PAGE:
1. What confirmation protocol characteristics define the best diagnostic accuracy?
  4. What are the harms of screening for high blood pressure in adults?

Draft: Proposed Contextual Questions

Contextual questions are not systematically reviewed and are not shown in the Analytic Framework.

  1. What is the clinically appropriate rescreening interval for patients who have previously been screened and found to have normal blood pressure?
  2. What is the prevalence and prognosis of masked hypertension? Have practical methods for identifying masked hypertension been evaluated in primary care or community settings?

Draft: Proposed Research Approach

The Proposed Research Approach identifies the study characteristics and criteria that the Evidence-based Practice Center will use to search for publications and to determine whether identified studies should be included or excluded from the Evidence Review. Criteria are overarching as well as specific to each of the key questions (KQs).

  Inclusion Exclusion
Aim KQs 1, 2, 4: Screening for high blood pressure in a primary care setting

KQ 3: Measuring blood pressure to confirm diagnosis of hypertension

Studies measuring blood pressure for reasons other than screening or confirmation of a hypertension diagnosis; mathematical transformation of blood pressure results (e.g., pulse pressure, variability) or diurnal variations (e.g., morning surge, dipping) for use as additional diagnostic criteria, predicting risk, or both
Population KQs 1, 2, 4: Adults age ≥18 years or older

KQ 3: Adults age ≥18 years or older with at least one elevated blood pressure measurement (as defined by study) identified by clinic-based screening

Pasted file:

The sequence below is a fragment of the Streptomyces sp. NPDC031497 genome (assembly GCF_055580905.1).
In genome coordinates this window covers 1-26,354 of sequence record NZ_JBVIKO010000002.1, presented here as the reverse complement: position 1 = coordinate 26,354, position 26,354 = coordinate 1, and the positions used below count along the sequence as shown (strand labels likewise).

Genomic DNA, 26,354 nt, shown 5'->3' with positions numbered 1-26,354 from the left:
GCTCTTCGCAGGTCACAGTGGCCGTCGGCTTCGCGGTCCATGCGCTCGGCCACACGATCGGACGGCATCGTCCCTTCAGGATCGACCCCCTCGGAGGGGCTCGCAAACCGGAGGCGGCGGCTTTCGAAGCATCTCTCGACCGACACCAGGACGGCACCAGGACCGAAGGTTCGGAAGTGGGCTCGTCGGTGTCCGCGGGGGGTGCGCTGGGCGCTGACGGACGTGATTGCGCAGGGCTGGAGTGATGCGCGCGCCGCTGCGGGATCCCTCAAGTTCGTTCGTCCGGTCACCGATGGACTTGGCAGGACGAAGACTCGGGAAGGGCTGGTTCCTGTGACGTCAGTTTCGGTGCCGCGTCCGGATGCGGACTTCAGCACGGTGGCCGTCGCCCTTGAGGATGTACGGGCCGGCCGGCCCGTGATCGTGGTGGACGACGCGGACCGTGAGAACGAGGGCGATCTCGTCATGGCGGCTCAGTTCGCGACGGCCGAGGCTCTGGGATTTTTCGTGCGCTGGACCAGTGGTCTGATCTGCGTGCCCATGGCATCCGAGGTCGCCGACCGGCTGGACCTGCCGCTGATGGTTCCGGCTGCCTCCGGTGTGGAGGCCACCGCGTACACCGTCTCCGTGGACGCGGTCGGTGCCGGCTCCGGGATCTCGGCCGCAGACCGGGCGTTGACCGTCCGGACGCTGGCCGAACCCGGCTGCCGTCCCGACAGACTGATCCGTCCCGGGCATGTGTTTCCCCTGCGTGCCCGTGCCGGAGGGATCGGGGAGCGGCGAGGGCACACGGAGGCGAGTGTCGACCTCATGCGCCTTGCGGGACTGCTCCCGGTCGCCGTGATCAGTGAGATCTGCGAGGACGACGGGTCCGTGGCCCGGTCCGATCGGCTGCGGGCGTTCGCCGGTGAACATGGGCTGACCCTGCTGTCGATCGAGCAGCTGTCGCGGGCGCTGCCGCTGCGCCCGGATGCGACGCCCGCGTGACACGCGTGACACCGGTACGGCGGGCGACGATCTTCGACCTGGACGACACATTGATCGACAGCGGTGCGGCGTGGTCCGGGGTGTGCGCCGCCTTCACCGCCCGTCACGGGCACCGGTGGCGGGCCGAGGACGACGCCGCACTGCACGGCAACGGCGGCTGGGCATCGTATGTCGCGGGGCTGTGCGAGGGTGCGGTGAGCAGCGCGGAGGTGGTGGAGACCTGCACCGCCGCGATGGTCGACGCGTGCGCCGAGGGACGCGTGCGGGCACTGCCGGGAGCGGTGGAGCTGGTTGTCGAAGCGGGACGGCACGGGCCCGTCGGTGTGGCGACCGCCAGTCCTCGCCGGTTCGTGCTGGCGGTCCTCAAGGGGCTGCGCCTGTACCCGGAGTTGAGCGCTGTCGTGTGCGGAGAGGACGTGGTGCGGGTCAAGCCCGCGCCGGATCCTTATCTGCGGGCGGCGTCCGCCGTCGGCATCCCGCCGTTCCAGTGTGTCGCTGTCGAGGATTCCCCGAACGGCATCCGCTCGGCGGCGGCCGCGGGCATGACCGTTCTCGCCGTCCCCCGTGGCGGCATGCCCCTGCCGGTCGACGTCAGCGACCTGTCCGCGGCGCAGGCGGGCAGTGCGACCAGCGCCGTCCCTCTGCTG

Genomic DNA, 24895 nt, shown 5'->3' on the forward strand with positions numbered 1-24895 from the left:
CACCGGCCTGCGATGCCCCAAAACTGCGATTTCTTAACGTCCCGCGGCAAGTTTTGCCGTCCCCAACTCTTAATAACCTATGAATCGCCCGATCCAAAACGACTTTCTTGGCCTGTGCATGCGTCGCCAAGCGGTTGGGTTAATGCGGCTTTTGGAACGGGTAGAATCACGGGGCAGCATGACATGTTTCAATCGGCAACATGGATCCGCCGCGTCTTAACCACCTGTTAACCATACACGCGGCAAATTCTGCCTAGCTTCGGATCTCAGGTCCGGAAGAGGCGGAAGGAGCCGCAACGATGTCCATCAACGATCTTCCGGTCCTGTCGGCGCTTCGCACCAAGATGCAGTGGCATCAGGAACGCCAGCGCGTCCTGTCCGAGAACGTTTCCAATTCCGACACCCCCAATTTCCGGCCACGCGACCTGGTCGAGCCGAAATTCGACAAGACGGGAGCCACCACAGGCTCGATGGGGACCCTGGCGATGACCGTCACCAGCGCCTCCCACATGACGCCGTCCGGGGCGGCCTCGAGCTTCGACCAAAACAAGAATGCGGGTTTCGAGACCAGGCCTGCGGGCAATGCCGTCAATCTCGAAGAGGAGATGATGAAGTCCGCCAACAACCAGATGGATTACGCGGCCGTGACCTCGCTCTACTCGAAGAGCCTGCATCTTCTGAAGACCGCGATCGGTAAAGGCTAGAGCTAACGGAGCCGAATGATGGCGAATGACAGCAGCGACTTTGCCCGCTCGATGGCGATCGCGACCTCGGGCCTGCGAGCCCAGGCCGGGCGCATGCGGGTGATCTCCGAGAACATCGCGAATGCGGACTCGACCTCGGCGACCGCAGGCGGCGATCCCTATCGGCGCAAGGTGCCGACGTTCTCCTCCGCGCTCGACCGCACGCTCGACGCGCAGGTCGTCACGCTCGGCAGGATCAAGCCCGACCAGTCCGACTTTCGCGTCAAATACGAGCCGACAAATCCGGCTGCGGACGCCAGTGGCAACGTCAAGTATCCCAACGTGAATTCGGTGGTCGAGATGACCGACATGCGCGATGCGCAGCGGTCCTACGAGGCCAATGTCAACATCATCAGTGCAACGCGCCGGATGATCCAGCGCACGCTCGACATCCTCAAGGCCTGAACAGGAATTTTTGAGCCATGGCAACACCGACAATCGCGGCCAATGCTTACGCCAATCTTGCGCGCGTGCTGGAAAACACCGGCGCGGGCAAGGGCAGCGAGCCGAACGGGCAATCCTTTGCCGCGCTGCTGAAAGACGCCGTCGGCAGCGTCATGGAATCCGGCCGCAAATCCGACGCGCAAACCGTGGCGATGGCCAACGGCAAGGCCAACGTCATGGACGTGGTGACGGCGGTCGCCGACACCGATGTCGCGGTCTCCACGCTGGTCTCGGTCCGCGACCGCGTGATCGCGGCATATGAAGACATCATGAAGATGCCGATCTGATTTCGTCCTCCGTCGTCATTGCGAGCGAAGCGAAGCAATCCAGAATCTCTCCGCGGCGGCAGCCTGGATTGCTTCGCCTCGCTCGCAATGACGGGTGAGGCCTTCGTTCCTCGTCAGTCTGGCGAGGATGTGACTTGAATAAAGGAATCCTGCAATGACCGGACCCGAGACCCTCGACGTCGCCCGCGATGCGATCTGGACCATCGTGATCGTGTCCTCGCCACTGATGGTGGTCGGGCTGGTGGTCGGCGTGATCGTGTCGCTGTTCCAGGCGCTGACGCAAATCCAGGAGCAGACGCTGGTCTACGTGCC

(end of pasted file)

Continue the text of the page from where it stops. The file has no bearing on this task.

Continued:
• Pregnant women, children (age <18 years), inpatients, persons in institutions, patients with underlying causes of hypertension, and highly selected groups of patients (e.g., those with chronic kidney disease or renal transplant) who do not represent a primary screening population
  • Patients treated for hypertension with medication
Intervention KQs 1, 2, 4: Clinic-based, noninvasive brachial blood pressure measurement (manual or automated) using any common device or screening protocol during a single encounter

KQ 3: Any clinic-based or out-of-office noninvasive blood pressure measurement used to confirm an initial elevated blood pressure result (i.e., manual OBPM, AOBP, HBPM, or kiosk)

KQ 3a: ABPM screening protocol that differs from the comparator ABPM protocol (e.g., 12- vs. 24-hour ABPM, daytime vs. nighttime ABPM)

Blood pressure measurement with wrist and finger monitors, forearm cuffs, or ankle and toe measures; any method not commonly used in routine blood pressure screening (e.g., invasive methods, noninvasive method of central blood pressure measurement); Osler’s maneuver
Comparator KQs 1, 4: No blood pressure measurement